Problem: How can I shorten the time required to formulate with specialty ingredients?
Solution: Specification sheets may not tell you everything you need to know about a specialty ingredient. Working with your ingredient supplier is the fastest way to a complete formulation.
Your application is unique, and basic usage guidelines for specialized ingredients might not work right out of the box. But your R&D team should not have to do foundational research when trying a new ingredient. Here are 10 ways to get more when working with a supplier:
1. Request documentation and pricing up front. Tis will reveal any issues with allergens, certifications, manufacturing, etc. Tere’s no point in doing R&D if the ingredient can’t be used in your facilities or is too expensive.
2. Share your goals with your supplier. Tey should help you understand how their ingredient can help you reach your goal. What are you trying to accomplish? Are you trying to reduce costs? Clean up a label? Improve quality? Knowing your goals will allow you and your supplier to establish reasonable project expectations, reducing the R&D timeline.
3. Anticipate problems before you run your first trial. Ask the supplier, “What are the most common quality differences I will see? What do I do about them?”
4. Ask the supplier, “What critical elements of my formula impact your ingredient’s performance?” Specialty ingredient manufacturers should know what other ingredients impact the functionality of theirs. Different types of flours, fats, emulsifiers and sweeteners can have a big impact on how a specialty ingredient works in a batter or dough. Sometimes the answer the supplier gives will sound counterintuitive, but it will be based on their experience working with their own ingredient.
5. Don’t settle for foundational R&D. If the supplier has a lab, lean on them to cut down on the number of trials to run. Tey should have already researched how their ingredient interacts with other ingredients, such as flours and emulsifiers. Your supplier may also be able to suggest ingredients from other suppliers that work well with their ingredients. If they don’t know the answer, chances are they are willing to do some R&D on your behalf. Because if you need to know this, then the supplier’s other customers probably do, too.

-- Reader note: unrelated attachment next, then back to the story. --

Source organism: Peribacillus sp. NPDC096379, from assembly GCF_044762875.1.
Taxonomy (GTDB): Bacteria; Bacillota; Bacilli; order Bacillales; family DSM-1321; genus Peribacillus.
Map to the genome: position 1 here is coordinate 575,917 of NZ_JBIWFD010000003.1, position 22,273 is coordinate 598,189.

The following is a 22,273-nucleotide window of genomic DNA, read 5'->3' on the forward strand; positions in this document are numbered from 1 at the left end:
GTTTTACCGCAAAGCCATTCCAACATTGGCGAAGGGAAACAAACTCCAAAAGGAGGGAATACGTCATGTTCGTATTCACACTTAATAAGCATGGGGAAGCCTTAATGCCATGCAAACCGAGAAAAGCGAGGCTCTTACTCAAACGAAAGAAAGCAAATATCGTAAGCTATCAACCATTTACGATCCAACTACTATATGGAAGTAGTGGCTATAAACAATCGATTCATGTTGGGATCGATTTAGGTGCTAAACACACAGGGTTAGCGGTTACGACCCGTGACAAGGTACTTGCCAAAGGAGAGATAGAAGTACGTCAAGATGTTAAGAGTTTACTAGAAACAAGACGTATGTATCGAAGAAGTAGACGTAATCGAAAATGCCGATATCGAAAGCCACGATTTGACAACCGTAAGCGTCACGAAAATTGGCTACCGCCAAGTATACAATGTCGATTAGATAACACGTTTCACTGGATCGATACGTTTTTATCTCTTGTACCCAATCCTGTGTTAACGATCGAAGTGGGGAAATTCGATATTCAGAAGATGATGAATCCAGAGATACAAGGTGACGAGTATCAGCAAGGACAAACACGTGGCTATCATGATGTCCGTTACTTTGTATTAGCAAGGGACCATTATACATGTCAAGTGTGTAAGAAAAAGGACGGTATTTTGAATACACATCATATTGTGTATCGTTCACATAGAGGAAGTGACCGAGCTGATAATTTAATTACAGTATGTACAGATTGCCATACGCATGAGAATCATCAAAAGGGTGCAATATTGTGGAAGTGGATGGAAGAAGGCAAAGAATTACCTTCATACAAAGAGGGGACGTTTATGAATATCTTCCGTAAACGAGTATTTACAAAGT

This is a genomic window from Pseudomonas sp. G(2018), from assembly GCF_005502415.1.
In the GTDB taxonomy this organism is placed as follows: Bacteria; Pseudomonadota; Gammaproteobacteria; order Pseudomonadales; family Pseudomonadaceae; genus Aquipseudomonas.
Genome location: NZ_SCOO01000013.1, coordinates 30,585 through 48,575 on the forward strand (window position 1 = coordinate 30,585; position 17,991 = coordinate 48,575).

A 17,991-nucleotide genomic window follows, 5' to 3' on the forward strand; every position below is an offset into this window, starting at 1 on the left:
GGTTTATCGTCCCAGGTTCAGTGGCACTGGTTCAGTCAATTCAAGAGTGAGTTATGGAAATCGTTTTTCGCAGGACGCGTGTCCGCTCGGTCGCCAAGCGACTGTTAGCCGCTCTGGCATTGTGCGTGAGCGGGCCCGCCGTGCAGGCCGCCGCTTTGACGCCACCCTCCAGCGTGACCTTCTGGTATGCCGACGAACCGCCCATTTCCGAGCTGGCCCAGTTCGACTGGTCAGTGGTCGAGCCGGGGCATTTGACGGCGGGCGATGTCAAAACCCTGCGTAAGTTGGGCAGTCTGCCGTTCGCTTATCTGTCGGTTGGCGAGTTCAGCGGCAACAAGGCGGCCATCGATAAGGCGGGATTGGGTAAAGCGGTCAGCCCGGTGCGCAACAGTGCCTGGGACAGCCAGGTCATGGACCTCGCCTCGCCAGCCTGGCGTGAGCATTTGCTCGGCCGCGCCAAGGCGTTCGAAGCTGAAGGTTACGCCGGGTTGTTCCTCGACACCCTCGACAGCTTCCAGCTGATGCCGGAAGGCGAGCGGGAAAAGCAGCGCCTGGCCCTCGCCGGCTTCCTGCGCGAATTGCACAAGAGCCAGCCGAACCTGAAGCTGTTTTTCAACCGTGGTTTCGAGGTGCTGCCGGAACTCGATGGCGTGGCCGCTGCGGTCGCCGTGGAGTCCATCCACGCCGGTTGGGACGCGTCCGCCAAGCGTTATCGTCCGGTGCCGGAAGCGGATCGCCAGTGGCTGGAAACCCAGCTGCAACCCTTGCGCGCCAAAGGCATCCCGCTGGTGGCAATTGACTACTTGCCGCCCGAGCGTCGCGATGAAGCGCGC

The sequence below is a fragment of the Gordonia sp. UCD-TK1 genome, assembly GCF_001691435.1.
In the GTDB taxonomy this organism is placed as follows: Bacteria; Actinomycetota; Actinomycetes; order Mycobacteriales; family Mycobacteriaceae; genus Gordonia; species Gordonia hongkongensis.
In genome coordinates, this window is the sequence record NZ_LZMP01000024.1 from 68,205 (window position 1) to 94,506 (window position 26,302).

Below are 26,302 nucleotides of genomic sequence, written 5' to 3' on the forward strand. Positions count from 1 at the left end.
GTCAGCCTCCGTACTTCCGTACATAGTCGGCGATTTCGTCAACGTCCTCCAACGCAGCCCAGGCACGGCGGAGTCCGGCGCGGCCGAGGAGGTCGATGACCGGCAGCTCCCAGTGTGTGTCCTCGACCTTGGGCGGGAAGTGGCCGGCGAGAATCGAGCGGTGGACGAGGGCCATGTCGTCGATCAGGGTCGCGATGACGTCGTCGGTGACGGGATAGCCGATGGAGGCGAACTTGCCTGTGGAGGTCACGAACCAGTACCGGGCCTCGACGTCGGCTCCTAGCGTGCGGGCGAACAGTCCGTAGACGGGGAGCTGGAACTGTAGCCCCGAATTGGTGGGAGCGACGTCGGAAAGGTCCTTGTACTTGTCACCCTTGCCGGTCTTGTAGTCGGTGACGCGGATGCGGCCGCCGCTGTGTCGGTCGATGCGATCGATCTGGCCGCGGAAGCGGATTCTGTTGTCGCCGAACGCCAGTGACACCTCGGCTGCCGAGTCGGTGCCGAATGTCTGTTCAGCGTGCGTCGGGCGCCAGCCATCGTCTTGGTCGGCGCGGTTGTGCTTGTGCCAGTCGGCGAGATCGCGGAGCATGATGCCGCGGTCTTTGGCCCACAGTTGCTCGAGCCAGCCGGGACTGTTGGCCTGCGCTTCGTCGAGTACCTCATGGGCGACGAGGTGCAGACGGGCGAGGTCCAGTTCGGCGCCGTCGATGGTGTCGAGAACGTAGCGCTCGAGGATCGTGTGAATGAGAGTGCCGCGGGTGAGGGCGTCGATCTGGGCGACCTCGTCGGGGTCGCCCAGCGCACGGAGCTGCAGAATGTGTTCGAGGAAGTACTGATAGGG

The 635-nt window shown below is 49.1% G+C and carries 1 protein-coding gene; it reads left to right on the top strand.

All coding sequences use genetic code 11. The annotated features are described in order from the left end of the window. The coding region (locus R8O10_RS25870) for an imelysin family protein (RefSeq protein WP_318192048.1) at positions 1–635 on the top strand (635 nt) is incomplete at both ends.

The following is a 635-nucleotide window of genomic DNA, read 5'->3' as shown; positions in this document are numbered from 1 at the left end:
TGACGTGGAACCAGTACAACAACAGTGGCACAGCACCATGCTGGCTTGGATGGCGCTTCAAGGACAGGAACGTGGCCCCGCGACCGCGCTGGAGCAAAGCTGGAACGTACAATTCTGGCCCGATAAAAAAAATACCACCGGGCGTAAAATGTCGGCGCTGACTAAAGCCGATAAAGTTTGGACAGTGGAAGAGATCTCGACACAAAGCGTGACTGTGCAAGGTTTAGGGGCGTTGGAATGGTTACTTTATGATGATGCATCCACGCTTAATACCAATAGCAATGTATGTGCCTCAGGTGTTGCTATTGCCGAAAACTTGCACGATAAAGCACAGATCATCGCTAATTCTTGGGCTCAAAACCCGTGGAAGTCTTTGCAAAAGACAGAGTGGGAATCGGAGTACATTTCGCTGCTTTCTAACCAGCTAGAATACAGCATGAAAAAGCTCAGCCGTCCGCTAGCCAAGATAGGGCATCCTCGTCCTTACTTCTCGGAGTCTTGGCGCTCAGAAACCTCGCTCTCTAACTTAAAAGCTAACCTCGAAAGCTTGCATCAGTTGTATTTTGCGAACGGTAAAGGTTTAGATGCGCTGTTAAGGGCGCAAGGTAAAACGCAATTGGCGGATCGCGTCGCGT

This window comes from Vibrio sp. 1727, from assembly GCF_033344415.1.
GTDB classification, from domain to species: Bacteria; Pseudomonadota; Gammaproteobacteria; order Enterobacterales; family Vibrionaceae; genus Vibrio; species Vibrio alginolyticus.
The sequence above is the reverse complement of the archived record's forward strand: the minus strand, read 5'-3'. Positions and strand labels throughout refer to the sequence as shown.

6. Share the results of the first and second trials in as much detail as possible. Even a quick picture taken with a cell phone and texted to the supplier can help them diagnose quality issues and eliminate many baking trials.
7. Let your supplier do 80% of the work. Expect them to provide base formulations, baked samples and possibly a complete formula. Seeing a formula prepared by the ingredient manufacturer will reveal a lot about their capabilities and may help you decide whether to add them as a vendor.
8. In replacement projects, if you cannot provide your own formula to the supplier, consider providing a complete dry mix minus the ingredient you are replacing and one or two other key ingredients as suggested by the supplier. Include detailed preparation instructions and a sample of the finished product for a control. Tis arrangement gives the supplier flexibility when making adjustments and leaves you in control of your proprietary formula.
9. As you encounter quality issues, know that the supplier has probably seen similar problems before. Don’t assume the ingredient “just doesn’t work in my application.” Sometimes the solution is simple. A capable supplier will know if there’s an easy solution, potentially saving you many steps.
10. Consider asking the supplier to work with you in your lab, maybe even to be present at your first pilot-scale production run. Seeing the supplier work with his ingredient will round out your understanding of its functionality, likely reducing the support needed for other projects in which you may use it.
Specialty ingredient manufacturers accept that their “cost of sales” will be high, and the selling cycle may be 12 to 18 months or more. Tey have much to gain if they can help you incorporate one of their ingredients quickly. Use this to your benefit as you prepare for and execute a formulation project.
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